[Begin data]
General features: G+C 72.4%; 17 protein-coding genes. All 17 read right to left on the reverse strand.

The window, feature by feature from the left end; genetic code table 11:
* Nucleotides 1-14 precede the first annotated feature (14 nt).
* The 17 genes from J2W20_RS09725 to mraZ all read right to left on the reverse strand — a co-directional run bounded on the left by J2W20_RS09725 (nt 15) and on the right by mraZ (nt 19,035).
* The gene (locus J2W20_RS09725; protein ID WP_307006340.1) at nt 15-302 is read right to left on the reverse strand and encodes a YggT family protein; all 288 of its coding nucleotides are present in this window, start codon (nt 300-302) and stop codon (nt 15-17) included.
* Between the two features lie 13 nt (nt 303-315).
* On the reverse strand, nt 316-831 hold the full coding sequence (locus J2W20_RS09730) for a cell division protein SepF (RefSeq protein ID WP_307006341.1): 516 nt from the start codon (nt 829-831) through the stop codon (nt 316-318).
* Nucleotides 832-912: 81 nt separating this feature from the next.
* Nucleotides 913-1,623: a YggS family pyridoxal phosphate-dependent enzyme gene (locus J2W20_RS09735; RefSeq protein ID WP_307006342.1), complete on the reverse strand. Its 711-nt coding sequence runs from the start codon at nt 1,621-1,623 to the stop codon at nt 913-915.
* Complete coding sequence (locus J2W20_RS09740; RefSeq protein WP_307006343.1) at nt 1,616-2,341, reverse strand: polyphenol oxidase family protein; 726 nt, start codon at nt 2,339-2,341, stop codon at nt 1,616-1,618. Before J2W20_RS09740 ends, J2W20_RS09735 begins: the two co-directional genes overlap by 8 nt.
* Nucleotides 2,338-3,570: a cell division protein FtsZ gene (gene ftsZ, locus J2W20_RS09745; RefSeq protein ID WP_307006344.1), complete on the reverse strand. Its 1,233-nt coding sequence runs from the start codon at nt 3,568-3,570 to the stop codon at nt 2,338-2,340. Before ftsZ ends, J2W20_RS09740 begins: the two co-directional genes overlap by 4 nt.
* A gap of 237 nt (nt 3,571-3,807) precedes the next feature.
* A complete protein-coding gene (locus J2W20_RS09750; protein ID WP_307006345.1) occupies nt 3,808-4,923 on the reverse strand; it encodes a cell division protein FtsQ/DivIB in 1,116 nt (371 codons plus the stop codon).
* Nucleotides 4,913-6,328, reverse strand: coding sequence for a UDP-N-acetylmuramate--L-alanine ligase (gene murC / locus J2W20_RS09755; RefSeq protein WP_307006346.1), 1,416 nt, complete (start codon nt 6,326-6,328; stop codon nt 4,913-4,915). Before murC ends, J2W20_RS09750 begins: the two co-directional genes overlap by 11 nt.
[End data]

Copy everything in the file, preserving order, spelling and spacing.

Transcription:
General features: G+C 72.4%; 17 protein-coding genes. All 17 read right to left on the reverse strand.

The window, feature by feature from the left end; genetic code table 11:
* Nucleotides 1-14 precede the first annotated feature (14 nt).
* The 17 genes from J2W20_RS09725 to mraZ all read right to left on the reverse strand — a co-directional run bounded on the left by J2W20_RS09725 (nt 15) and on the right by mraZ (nt 19,035).
* The gene (locus J2W20_RS09725; protein ID WP_307006340.1) at nt 15-302 is read right to left on the reverse strand and encodes a YggT family protein; all 288 of its coding nucleotides are present in this window, start codon (nt 300-302) and stop codon (nt 15-17) included.
* Between the two features lie 13 nt (nt 303-315).
* On the reverse strand, nt 316-831 hold the full coding sequence (locus J2W20_RS09730) for a cell division protein SepF (RefSeq protein ID WP_307006341.1): 516 nt from the start codon (nt 829-831) through the stop codon (nt 316-318).
* Nucleotides 832-912: 81 nt separating this feature from the next.
* Nucleotides 913-1,623: a YggS family pyridoxal phosphate-dependent enzyme gene (locus J2W20_RS09735; RefSeq protein ID WP_307006342.1), complete on the reverse strand. Its 711-nt coding sequence runs from the start codon at nt 1,621-1,623 to the stop codon at nt 913-915.
* Complete coding sequence (locus J2W20_RS09740; RefSeq protein WP_307006343.1) at nt 1,616-2,341, reverse strand: polyphenol oxidase family protein; 726 nt, start codon at nt 2,339-2,341, stop codon at nt 1,616-1,618. Before J2W20_RS09740 ends, J2W20_RS09735 begins: the two co-directional genes overlap by 8 nt.
* Nucleotides 2,338-3,570: a cell division protein FtsZ gene (gene ftsZ, locus J2W20_RS09745; RefSeq protein ID WP_307006344.1), complete on the reverse strand. Its 1,233-nt coding sequence runs from the start codon at nt 3,568-3,570 to the stop codon at nt 2,338-2,340. Before ftsZ ends, J2W20_RS09740 begins: the two co-directional genes overlap by 4 nt.
* A gap of 237 nt (nt 3,571-3,807) precedes the next feature.
* A complete protein-coding gene (locus J2W20_RS09750; protein ID WP_307006345.1) occupies nt 3,808-4,923 on the reverse strand; it encodes a cell division protein FtsQ/DivIB in 1,116 nt (371 codons plus the stop codon).
* Nucleotides 4,913-6,328, reverse strand: coding sequence for a UDP-N-acetylmuramate--L-alanine ligase (gene murC / locus J2W20_RS09755; RefSeq protein WP_307006346.1), 1,416 nt, complete (start codon nt 6,326-6,328; stop codon nt 4,913-4,915). Before murC ends, J2W20_RS09750 begins: the two co-directional genes overlap by 11 nt.